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Since a process capability is null and void unless the process is stable and in control, always look at the  control charts, (X Bar and R Bar), first. Once statistical control is established, then the histogram and process capability may be analyzed properly. What is considered ‘stable and in control’ becomes another issue.

Interpreting the Histogram

If your data is from an even and symmetrical distribution, such as the proverbial ‘Normal Distribution’, the data will be evenly distributed around the center of the mean. If the data is not roughly evenly distributed around the center or mean of the Histogram, it is called ‘skewed’. If it appears skewed, you should understand the cause of the ‘skewness’.

If several peaks occur in the distribution, look for the possibility that the data is coming from two different sources, such as two separate production lines, or two different people.

How Assembly Yields Are Affected by Process Shifts

By looking at the yield tables below, you can see how just shifting the distribution one sigma can impact the yield. Also see RTY – Rolled throughput yield.

Overall Yield per Specification

Distribution Centered

# of parts +/- 3 Sigma +/- 4 Sigma +/- 5 Sigma +/- 6 Sigma
10 97.33% 99.94% 99.9994% 99.999998%
20 92.74 99.87 99.9989 99.999996
30 92.21 99.81 99.9983 99.999994
40 89.75 99.75 99.9977 99.999992
50 87.36 99.68 99.9971 99.999990
60 85.03 99.62 99.9966 99.999988
70 82.76 99.56 99.9960 99.999986
80 80.55 99.49 99.9954 99.999984
90 78.40 99.94 99.9948 99.999982

Distribution Shifted One Sigma

# of parts +/- 3 Sigma +/- 4 Sigma +/- 5 Sigma +/- 6 Sigma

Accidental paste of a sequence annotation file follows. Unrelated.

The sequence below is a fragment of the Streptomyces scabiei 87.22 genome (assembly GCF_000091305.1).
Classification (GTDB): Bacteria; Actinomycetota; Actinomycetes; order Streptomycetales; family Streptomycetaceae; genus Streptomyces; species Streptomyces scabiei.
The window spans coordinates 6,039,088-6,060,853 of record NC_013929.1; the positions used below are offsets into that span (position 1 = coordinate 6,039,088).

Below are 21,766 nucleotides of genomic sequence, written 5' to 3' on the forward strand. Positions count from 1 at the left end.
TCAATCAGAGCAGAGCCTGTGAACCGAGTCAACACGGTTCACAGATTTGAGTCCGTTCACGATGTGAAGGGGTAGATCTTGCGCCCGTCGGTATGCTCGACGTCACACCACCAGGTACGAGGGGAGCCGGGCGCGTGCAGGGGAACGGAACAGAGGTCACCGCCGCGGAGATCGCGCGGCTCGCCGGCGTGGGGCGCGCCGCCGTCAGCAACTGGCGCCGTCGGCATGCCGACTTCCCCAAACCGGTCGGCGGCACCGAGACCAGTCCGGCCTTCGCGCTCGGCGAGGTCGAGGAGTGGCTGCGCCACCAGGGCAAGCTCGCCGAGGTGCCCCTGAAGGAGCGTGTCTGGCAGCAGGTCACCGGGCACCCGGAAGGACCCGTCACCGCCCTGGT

10 79.42% 98.66% 99.968% 99.9997%
20 63.07 97.33 99.937 99.9994
30 50.09 96.03 99.905 99.9991
40 39.78 94.74 99.873 99.9989
50 31.59 93.47 99.842 99.9986
60 25.09 92.21 99.810 99.9983
70 19.93 90.98 99.779 99.9980
80 15.82 89.75 99.747 99.9977
90 12.57 88.55 99.715 99.9974

Interpreting the Capability Indices

Compare the abnormal and normal indices. Capability indices are quite sensitive to assumptions of the distribution.

A Capability index is a statistic, subject to statistical error.

Most Engineers or Black Belts consider a capable process to be one that has a Cpk of 1.33 or better, and a process operating between 1.0 and 1.33 is "marginal." Many companies now suggest that their suppliers maintain even higher levels of Cpk.

A Cpk exactly equal to 1.0 would imply that the process variation exactly meets 3 Sigma. A Cpk exactly equal to 1.33 would imply that the process variation exactly meets 4 Sigma. If the process shifted slightly, and the out of control condition was not immediately, if not sooner, detected, then the process would produce scrap. This is the reason for the extra .33. It allows for some small process shifts to occur that could go undetected. The Table located here, provides an indication of the level of improvement effort required in a process to meet these escalating demands, where "PPM Out of Specification" refers to the average defect level measured in parts per million, (PPM).

Using Defects Per Unit To
Benchmark Different Products

  • Given equivalent design margins and levels of process control, DPU is proportional to parts count.

  • Therefore, we can benchmark different products if we know (or can estimate), DPU and parts count.

  • We normalize products with different parts count by calculating PPM/part

PPM/part = DPU
Parts Count

To achieve this in six sigma, you can use our free software.

Also see DPO, (defects per opportunity), and DPMO, (defects per million opportunities).

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Last Updated: Saturday, 10-Jun-06 15:50:57 PDT